some of us are brave
My colleague Jon Becker sent me a story today about for-profit Grand Canyon’s (GCU) run in college sports. In it, Michael Reinrab, summarizes a recent GCU tournament run and the controversy around a for-profit college playing in a traditional not-for-profit sports league:
Maybe that’s true, and maybe it isn’t, because what makes Grand Canyon such an odd and perhaps unsettling story is also part of what’s enabled it to succeed so quickly: GCU is a Christian, for-profit university, one of the few for-profit universities in the country that has succeeded under that model. For-profit universities are generally viewed with scorn and derision, and not without reason; many of them are seen as nothing more than complex Ponzi schemes for their investors, easy targets for the late-night rants of satirical comedians. This is a source of ongoing rancor within the world of higher education, so much so that when GCU declared it was moving to Division I, the Pac-12 immediately filed a letter of protest, and insisted none of its teams would compete against Grand Canyon.
What I know about college sports could fit in my smallest purse. I know that my alma mater used to play in the CIAA league and no longer does. I don’t understand why or how but I do know that the tournament parties went to crap the minute that they did.
I may not know a lot about college sports but I know a little bit about how colleges become legitimate, or real and right and proper. I wrote a little thing about it once.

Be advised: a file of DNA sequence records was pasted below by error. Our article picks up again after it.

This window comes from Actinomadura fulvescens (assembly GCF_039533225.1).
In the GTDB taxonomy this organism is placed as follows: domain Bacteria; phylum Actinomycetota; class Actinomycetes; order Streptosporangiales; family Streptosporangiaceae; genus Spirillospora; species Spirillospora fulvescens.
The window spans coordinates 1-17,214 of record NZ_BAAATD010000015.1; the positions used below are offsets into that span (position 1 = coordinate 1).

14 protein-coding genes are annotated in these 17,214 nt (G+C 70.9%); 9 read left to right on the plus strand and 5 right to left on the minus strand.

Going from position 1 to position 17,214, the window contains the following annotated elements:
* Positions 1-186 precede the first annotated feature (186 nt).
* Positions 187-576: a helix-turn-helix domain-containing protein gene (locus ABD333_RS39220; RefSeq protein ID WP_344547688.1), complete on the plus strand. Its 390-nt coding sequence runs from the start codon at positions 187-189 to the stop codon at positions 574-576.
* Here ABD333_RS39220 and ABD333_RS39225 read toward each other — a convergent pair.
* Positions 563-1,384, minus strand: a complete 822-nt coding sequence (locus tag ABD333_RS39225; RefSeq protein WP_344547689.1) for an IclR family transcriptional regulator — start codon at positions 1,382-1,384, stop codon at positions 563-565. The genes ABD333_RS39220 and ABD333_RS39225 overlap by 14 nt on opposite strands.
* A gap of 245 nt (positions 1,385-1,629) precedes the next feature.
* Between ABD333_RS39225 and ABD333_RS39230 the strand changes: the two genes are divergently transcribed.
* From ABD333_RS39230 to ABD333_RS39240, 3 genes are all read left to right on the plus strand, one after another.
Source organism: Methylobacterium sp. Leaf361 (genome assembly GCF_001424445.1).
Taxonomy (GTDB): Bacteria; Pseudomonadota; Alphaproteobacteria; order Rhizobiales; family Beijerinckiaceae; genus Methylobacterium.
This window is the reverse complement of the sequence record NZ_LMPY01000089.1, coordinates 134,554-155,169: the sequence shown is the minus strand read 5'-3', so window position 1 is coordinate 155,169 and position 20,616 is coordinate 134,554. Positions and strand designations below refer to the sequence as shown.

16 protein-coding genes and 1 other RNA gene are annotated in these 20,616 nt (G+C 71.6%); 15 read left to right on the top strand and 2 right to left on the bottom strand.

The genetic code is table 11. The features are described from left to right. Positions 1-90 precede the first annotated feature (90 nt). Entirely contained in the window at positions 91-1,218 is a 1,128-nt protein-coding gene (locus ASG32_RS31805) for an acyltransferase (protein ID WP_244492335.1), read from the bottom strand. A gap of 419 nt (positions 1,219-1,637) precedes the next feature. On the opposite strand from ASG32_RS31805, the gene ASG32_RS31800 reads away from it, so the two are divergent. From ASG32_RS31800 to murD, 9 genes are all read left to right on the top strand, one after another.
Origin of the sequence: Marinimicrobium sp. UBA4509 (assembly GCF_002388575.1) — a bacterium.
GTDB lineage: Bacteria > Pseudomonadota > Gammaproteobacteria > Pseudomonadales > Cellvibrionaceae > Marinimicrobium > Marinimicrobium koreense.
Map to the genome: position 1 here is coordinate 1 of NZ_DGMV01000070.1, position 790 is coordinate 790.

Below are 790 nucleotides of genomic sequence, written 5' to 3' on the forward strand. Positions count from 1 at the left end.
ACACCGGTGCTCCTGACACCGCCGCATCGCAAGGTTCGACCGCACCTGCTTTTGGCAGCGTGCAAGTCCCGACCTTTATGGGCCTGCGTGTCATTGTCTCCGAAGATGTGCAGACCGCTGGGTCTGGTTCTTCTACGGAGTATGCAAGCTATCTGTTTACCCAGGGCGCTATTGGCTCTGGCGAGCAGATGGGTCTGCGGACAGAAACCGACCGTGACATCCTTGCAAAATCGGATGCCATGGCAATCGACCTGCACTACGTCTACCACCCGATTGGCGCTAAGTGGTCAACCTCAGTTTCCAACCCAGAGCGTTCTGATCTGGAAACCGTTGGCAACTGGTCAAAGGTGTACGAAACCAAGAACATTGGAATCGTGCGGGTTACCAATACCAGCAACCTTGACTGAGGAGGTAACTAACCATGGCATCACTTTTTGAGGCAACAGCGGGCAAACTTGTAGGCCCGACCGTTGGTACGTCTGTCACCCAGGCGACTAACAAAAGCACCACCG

I’ve argued here before (I think) that probably the greatest thing for-profit colleges could do to scrub the designation “for-profit” of its negative connotation is to win a few sportsball championships. That’s how traditional not-for-profit colleges did it. There was a time when the idea of a residential college for wealthy young men was considered very strange (and also very effeminate). College sports “butched” up college and it also gave the millions who would never in a million years qualify for admission a fictive relationship with a system that is, by design, unequal.
The problem is that sportsball leagues are expensive. And, for-profits are in the business of keeping expenses low (or, at least project-able). That’s how you manage profit projections. What’s a for-profit college to do? Well, the University of Phoenix bought naming rights to a football stadium. That’s kind of like buying the Duke sweatshirt when you’ve never been to Duke. It’s a way to go. DeVry has for several years now supported Olympic athletes. GCU was interesting because it kept a significant investment in its predecessor’s residential campus even after it became for-profit. Most for-profit colleges do not have residential campuses. Residential campuses lend themselves well to sporting leagues. And sporting leagues are a way to recruit students and maybe even to move the needle on whether a for-profit college is a “real” college. Reinrab says it’s a hard row to hoe:
GCU’s president and CEO, Brian Mueller, is slowly attempting to move GCU back to non-profit status, both to save on tax bills and erase the stigma surrounding his school—only that’s not easy, given that GCU’s investors are profiting so greatly from a university whose enrollment has grown precipitously over the past several years. The latest plan had Mueller suggesting GCU may operate under a murky blend of non-profit operations and “an ongoing investment opportunity,” according to the Arizona Republic, but in the meantime, the school’s revenues continue to grow and enrollment continues to rise. And the basketball team’s success will surely only contribute to those phenomena.
Now, the question you may want to consider is how winning at sports games could mean more to the legitimacy of an educational institution than does education?